This command will skip any installation that is still in use by an existing instance. You’ll need to destroy or upgrade those instances before uninstallation can occur.
How portable builds work
EdgeDB now ships as an executable build that can be installed anywhere on the file system.
These portable builds of EdgeDB don’t rely on OS-specific package management systems like RPM or Debian packages. This frees EdgeDB from slotting constraints imposed by such systems, which typically only allow a single minor version to be installed at any given time. As we approach a v1.0 release, this becomes untenable; it should be possible to run several instances running various 1.x versions simultaneously.
While this is a major change under the hood, the specifics of how EdgeDB is packaged should rarely be visible or relevant for non-advanced workflows.
Since the new portable builds can be installed and executed anywhere on the
file system, not just in OS-specified package directories like
installation no longer requires
sudo access on any system.
To construct portable builds for Linux, EdgeDB is compiled in a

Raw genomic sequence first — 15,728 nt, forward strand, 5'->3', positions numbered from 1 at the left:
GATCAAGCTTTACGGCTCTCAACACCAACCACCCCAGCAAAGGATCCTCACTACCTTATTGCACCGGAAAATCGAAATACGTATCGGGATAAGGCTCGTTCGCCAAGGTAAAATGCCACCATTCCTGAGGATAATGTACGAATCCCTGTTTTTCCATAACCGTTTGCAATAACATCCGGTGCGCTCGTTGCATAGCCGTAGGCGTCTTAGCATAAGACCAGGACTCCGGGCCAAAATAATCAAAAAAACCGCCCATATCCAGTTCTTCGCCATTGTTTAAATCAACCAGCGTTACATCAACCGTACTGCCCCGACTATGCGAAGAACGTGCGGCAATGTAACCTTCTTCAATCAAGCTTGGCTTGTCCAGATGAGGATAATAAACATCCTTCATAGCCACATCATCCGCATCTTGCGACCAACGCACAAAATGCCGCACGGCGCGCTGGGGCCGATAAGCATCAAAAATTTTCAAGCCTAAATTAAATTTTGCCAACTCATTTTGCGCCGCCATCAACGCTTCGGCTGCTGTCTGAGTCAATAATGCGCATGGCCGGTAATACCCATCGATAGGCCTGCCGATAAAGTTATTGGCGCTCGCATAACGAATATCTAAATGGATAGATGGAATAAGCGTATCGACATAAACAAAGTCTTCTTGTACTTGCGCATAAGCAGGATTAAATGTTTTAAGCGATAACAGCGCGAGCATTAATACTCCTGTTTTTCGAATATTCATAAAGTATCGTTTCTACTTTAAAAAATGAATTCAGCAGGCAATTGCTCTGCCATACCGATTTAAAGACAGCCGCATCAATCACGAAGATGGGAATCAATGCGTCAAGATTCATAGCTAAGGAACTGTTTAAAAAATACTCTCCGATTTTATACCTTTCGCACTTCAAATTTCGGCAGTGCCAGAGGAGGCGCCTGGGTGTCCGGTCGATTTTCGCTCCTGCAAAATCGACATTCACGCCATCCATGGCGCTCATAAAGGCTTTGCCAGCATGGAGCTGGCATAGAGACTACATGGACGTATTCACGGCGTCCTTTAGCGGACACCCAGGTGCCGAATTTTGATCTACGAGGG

container running a stock CentOS 6 image (first released in 2011) containing
glibc v2.17. The resulting build is audited to guarantee no recent or
non-standard dependencies have been linked. Because
glibc follows a strict
backwards-compatible symbol versioning scheme,
the resulting build will run in any environment containing
glibc v2.17 or
Similarly, macOS packages have been built against Apple’s implementation of C (a
variant of BSD libc). This implementation also has strong backwards
compatibility guarantees; using the
mmacosx-version-min build flag, we can
guarantee compatibility with OSX Yosemite and later.
For the moment, all builds are x86-based; a native ARM build is in the works. These can be run on M1 Macs with Rosetta emulation with minimal performance overhead.
There’s no native build for Windows at the moment, though we plan to distrubute one in the future. Instead, we recommend running local instances using Docker and the official EdgeDB image.
edgedb instance create in Windows used Docker behind
the scenes to run the new instance; this “magical” behavior is no longer
supported, as it was difficult to debug and configure. Instead, we suggest
using your preferred Docker workflow (
docker run, Docker Compose, etc) to
spin up instances manually, then pass the appropriate connection information
into your application via environment variables.
To learn more about EdgeDB, check out the following resources:
If you’re just starting out, go through 10-minute Quickstart guide.
To dig into the EdgeQL query language, try the web-based interactive tutorial — no need to install anything.
For an immersive, comprehensive walkthrough of EdgeDB concepts, check out our illustrated e-book Easy EdgeDB. It’s designed to walk a total beginner through EdgeDB, from the basics all the way through advanced concepts.
For a full breakdown of the bug fixes and stability improvements in RC3, check out the full Changelog.